The best touchstone for Camilla Grudova’s debut collection of short stories is not the writing of her literary peers but the filmmaking of David Lynch, who is best known now for the television series Twin Peaks but first notorious for the cult film Eraserhead.
Grudova’s fictional worlds, like Lynch’s filmed worlds, are closed, insular realms, with clear but surreal logic and a handful of elements repeating in strange combinations. The overall effect is a disturbing, claustrophobic atmosphere that nevertheless feels perfectly ordered. Things make sense in these worlds — stark, simple sense — despite their surface-level strangeness.
In the story “Edward, Do Not Pamper the Dead,” Edward goes to the theatre to see the movie Pinocchio, but first checks “that it was accompanied by a piano instead of an organ, an instrument he hated. Original film sounds had gone missing somehow.” That single sentence — “Original film sounds had gone missing somehow” — is Grudova’s entire explanation for a bizarre event that the characters themselves accept without curiosity or interest.
Why would they question it? This is their world. Grudova excels at this immediate, effective world-building, masterfully casting the reader into crazed realms populated by tragic figures all the more pitiful because of how their nightmarish fates seem normal (even if unacceptable) to them and wholly appropriate to those around them.
In “Waxy,” for example, women live entirely to provide distraction, pleasure, and financial support to men that spend their days studying for and writing exams, in the hopes of winning exam awards and increasing their prestige, thus attracting more beautiful women: “To find a Man who had enough Exam prize money and also wanted to have children, that was the Goal of Life.”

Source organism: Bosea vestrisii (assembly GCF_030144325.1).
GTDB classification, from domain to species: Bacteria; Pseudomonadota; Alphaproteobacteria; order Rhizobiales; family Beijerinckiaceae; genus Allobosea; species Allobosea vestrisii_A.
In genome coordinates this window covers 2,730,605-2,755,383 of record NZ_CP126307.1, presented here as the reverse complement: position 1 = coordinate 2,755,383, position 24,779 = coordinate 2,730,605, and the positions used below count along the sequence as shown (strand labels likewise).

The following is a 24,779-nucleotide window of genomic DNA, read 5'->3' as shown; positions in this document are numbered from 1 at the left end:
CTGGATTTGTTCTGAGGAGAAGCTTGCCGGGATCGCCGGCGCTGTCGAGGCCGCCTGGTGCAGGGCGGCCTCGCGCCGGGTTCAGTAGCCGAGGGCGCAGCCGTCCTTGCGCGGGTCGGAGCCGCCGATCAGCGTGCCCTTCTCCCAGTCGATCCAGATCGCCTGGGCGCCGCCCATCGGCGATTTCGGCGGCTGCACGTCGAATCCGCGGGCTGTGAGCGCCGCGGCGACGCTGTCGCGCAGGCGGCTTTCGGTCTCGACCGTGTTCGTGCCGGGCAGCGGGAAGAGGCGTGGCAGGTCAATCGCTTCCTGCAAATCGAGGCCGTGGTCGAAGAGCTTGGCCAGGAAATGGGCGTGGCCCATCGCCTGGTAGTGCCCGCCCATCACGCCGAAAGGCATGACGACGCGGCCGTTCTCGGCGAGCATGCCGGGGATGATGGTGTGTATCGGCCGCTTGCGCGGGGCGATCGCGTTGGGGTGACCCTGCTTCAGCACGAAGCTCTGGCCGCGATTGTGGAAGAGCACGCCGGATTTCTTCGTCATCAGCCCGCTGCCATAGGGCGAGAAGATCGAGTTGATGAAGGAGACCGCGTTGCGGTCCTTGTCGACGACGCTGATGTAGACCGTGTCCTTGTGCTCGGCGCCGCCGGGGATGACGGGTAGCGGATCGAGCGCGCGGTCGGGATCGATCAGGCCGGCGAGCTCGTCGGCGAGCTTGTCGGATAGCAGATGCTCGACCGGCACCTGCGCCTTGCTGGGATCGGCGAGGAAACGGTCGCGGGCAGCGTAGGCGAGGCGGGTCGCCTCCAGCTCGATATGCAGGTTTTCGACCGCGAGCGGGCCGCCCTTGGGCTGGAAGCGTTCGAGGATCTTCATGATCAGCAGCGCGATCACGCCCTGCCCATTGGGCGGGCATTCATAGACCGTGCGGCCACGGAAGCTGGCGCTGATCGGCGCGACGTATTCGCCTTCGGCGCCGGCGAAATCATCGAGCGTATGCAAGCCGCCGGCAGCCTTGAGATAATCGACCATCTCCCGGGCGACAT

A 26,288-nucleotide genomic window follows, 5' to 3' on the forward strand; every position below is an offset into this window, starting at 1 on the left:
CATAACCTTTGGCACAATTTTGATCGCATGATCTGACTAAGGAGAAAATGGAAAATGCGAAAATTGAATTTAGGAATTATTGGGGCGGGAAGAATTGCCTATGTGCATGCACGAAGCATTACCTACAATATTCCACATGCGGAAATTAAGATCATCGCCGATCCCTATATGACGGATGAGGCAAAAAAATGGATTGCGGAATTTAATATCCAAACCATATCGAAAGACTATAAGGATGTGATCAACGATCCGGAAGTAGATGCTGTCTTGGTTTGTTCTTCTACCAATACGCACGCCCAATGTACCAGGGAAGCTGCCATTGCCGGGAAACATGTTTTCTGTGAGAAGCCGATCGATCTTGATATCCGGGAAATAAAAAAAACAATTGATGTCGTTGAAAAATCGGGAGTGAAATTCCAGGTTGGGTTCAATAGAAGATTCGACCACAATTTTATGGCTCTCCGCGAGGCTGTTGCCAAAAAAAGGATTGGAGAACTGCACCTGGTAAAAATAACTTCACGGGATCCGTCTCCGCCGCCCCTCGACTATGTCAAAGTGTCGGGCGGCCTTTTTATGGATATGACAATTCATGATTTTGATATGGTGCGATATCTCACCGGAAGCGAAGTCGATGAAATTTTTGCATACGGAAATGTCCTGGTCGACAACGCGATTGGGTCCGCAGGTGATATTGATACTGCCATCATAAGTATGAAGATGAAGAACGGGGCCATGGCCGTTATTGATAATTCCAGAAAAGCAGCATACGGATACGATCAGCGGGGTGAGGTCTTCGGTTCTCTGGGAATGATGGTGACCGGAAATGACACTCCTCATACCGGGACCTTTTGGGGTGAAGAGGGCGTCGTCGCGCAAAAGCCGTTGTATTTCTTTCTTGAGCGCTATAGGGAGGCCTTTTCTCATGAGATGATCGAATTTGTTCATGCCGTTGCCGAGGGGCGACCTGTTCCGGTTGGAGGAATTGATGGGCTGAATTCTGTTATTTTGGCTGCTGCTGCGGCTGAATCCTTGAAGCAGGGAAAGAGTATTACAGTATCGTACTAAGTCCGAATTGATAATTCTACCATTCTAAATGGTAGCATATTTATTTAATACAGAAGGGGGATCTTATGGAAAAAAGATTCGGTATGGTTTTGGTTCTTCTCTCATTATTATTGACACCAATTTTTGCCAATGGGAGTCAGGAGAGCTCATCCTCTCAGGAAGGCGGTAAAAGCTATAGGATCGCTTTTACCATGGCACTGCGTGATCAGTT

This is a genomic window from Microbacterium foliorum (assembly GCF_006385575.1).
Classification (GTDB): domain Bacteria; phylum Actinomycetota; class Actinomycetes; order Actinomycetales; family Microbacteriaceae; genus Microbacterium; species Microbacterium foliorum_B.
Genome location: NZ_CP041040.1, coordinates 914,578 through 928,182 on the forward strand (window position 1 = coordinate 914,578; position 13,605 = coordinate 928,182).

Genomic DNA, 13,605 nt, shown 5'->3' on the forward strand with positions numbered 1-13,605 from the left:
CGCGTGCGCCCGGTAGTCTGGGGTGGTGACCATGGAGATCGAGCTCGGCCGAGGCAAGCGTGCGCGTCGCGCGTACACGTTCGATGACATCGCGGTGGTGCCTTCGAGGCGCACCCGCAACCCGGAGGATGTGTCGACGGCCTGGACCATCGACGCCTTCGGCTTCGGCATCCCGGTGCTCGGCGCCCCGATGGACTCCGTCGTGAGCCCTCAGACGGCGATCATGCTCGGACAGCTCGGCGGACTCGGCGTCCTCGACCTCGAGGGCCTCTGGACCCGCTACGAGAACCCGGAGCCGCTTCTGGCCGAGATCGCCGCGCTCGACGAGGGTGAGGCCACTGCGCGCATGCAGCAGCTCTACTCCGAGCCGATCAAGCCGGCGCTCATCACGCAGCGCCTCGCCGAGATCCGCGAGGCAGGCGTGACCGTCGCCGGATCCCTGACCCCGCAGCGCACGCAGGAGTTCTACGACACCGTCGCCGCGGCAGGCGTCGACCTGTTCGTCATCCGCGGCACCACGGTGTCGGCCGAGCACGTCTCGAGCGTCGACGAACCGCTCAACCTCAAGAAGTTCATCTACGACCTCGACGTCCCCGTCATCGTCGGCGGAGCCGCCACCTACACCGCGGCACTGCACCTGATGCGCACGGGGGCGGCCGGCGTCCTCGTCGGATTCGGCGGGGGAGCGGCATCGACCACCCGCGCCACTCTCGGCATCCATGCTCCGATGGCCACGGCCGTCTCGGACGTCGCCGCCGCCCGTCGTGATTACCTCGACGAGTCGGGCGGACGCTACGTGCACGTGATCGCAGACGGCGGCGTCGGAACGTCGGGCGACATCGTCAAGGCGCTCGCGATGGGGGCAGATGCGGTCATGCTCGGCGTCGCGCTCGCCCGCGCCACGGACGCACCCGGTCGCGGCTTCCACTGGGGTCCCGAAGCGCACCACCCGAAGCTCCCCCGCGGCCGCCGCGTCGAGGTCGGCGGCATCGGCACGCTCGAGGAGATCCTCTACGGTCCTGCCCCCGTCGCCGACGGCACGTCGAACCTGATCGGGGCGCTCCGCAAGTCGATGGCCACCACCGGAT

This isn’t exaggeration, or even satire. This is a surrealistic, nightmare dystopia where the entire social order is rigidly structured around this handful of elements and behaviours: “I don’t remember my own parents. Boys and girls were taken away from home at age three. Girls were given five years of schooling in Life Skills and Prospects, then went to work in a Training Factory, which usually made boys’ clothes and toys, while boys stayed in school until sixteen when they started Examinations and began looking for a women to care for them.”
The collection as a whole cycles a handful of recurring aspects — childlike (but horrible) adults, pregnancy, poverty, sewing — with disturbing characters hurtling against one another in startling, off-kilter realms. Women occupy most of the book’s space — they struggle, darkly, against worlds seemingly constructed with their destruction in mind.
Grudova appears to have less interest in normal narrative arcs and character development than in evoking an odd, ruined atmosphere of dread and fascination. The stories seem at once placed in a near-future and the Victorian past.
Grudova’s apparent influences are traceable — she comes across as a weird mix of Charles Dickens, Shirley Jackson, Edward Gorey, and the aforementioned Lynch, with a dash of Margaret Atwood-esque pessimism about the possibility of human relationships added in for good measure. At the same time, it is hard to place her in the current landscape of Canadian literature.
The ultimate impression is of a writer arriving from nowhere, mace in hand, ready to do damage. The Doll’s Alphabet is a self-assured, self-possessed, stunning, incomparable debut.
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